Home>Articles>San Clemente State Route 241 Extension Ban Bill Halted Until 2021

Senator Patricia Bates. (Photo: Kevin Sanders for California Globe)

San Clemente State Route 241 Extension Ban Bill Halted Until 2021

COVID-19 and economic legislation to take priority in shortened legislative session

By Evan Symon, July 22, 2020 5:16 pm

On Tuesday, Orange County lawmakers confirmed that a bill designed to end a toll extension of State Route 241 through the city of San Clemente would not be passed in the state legislature this year.

COVID-19 and other urgent matters trump SB 1373

Senate Bill 1373, authored by Senator Patricia Bates (R-Laguna Niguel), would have backed up a promise by the Transportation Corridor Agencies (TCA) to not extend the toll highway through the city itself. The issue has been divisive in Senator Bates district, particularly in and around the city of San Clemente.

Senator Bates had long opposed the extension going through San Clemente and had authored SB 1373 to assuage concerns that the March announcement by the TCA that the highway would not be going through San Clemente wasn’t fully binding or definite.

“SB 1373 does not preclude Orange County from implementing projects that have local support,” explained Senator Bates last month. “As the bill goes to the Assembly, I am committed to working with stakeholders to address their concerns. SB 1373 would help ensure that the TCA cannot extend the toll road through the middle of San Clemente.”

However, despite passage in the Senate, a spike of COVID-19 cases in the state capitol building had halted the return of lawmakers from summer recess by a few weeks. The now-tight schedule, along with a legislative favoring of laws directly tied with COVID-19 and economic recovery, as well as other urgent matters such as housing, wildfires, and law enforcement reform, led many lawmakers to drop or delay bills not having to do with those issues. Senator Bates alone dropped or delayed 2 bills and a joint resolution, including SB 1373.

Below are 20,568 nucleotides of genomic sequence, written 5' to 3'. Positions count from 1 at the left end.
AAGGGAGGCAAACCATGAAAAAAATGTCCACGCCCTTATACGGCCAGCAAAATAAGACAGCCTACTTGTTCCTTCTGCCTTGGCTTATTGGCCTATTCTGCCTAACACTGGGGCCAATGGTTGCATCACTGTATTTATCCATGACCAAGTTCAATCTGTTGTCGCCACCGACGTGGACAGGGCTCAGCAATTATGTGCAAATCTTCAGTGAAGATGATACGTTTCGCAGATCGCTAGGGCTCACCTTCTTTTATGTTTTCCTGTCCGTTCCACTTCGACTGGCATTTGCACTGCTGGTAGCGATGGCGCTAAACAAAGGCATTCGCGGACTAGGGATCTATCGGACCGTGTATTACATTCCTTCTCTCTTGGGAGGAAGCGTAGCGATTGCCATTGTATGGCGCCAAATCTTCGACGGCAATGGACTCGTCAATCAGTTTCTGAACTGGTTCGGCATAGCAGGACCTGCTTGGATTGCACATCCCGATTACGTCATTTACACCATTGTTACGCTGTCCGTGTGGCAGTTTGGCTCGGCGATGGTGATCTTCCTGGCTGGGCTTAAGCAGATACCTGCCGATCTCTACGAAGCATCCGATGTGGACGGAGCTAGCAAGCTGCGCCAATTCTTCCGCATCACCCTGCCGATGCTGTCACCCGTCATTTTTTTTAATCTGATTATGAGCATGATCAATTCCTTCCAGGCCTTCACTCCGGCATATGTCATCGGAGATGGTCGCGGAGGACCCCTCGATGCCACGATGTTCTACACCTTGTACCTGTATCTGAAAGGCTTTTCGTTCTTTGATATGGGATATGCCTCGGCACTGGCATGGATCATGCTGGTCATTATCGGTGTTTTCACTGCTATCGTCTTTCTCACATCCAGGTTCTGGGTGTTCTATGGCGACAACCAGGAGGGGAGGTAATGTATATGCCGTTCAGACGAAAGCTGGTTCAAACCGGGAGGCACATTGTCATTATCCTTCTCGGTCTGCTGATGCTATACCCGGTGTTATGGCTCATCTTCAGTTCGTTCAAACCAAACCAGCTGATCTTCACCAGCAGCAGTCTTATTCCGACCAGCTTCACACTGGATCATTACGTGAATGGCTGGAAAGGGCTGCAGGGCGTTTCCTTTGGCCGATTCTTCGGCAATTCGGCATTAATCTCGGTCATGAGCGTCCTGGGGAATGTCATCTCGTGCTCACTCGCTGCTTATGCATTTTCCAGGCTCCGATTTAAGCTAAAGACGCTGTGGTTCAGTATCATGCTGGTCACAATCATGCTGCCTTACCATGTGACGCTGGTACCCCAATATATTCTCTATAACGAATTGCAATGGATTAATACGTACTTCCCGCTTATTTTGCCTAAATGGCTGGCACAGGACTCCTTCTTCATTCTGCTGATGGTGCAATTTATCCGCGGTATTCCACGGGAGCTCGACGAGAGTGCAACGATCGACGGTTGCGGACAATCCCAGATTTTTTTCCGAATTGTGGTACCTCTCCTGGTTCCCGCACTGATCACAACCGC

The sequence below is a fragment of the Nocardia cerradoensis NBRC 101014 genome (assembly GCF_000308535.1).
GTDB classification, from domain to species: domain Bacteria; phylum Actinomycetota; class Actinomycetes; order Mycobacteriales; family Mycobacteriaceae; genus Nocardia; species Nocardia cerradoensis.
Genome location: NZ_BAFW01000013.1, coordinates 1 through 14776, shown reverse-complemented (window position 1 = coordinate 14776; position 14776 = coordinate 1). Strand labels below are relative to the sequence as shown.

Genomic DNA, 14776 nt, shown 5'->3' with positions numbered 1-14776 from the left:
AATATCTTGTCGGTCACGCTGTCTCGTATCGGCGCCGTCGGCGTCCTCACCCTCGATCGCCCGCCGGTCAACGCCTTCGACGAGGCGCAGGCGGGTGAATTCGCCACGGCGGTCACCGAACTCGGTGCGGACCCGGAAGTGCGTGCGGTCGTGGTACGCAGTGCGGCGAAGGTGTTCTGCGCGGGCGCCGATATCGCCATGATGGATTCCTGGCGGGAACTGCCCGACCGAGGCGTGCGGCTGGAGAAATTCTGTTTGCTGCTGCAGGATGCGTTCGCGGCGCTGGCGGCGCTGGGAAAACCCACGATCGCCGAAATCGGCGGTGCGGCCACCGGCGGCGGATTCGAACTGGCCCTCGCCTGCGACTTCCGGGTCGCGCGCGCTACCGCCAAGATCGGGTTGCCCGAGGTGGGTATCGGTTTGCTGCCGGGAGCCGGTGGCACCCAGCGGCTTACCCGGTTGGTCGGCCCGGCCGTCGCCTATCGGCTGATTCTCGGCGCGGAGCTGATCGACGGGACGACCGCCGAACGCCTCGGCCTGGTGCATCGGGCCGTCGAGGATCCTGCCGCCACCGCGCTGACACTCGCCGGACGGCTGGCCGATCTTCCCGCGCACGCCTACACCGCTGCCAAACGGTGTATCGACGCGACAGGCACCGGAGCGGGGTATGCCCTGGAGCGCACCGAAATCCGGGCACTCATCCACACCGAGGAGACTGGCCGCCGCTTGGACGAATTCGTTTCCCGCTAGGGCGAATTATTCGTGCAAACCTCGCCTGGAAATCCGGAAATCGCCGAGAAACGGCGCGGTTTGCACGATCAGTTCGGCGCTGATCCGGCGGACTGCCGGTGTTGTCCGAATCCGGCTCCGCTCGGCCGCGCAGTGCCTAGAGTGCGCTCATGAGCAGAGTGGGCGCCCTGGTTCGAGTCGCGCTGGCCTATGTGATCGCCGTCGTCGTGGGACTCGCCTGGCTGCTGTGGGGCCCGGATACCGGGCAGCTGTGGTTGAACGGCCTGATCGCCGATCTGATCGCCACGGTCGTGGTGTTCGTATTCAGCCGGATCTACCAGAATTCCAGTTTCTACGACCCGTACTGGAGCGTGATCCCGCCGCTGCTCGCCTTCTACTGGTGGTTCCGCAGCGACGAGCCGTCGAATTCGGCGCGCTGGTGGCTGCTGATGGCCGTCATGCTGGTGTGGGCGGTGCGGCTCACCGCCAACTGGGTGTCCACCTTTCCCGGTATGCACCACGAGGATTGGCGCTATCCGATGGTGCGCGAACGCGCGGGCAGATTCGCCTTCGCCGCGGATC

“Although I am disappointed that there is not enough time this session to hear SB 1373, which was passed by a bipartisan majority in the Senate, South Orange County residents can rest assured that I will continue to fight for transportation solutions that benefit our entire region,” said Senator Bates in her bill announcement. “Although I am disappointed that there is not enough time in the 2020 legislative session to hear SB 1373 and other bills pending in the Assembly, it is understandable that the Legislature must focus on immediate public health, public safety, and economic needs.”

SB 1373, other bills delayed until next year

Senator Bates has now moved the bill to the Senate early next year. SB 1373 and other bills will be updated to reflect new information, with SB 1373 in particular being “tailored” to fit where California stands economically next session.

“We’re going to see a lot of these bills come back in January,” explained “Dana,” a state capitol worker. “We usually see bill rollover from the previous session, but it’s going to be a lot more than usual next year. Especially with those on the way out that want some last bills passed through.”

San Clemente residents and lawmakers have largely said that while many would like the bill to have passed in August to have the TCA not be able to build through the city for good, they are glad that SB 1373 is not dead.

“This will still be on our minds,” said San Clemente resident Alice Parkhurst in a Globe interview. “But the fact that it’s alive, that TCA has backed off, and that both parties want this is good enough for now.”

“We just really want to have this passed sooner rather than later. We fought tooth and nail to keep the 241 out of here. We aren’t giving up now.”

SB 1373 is expected to be heard in the legislature next session.

Evan Symon
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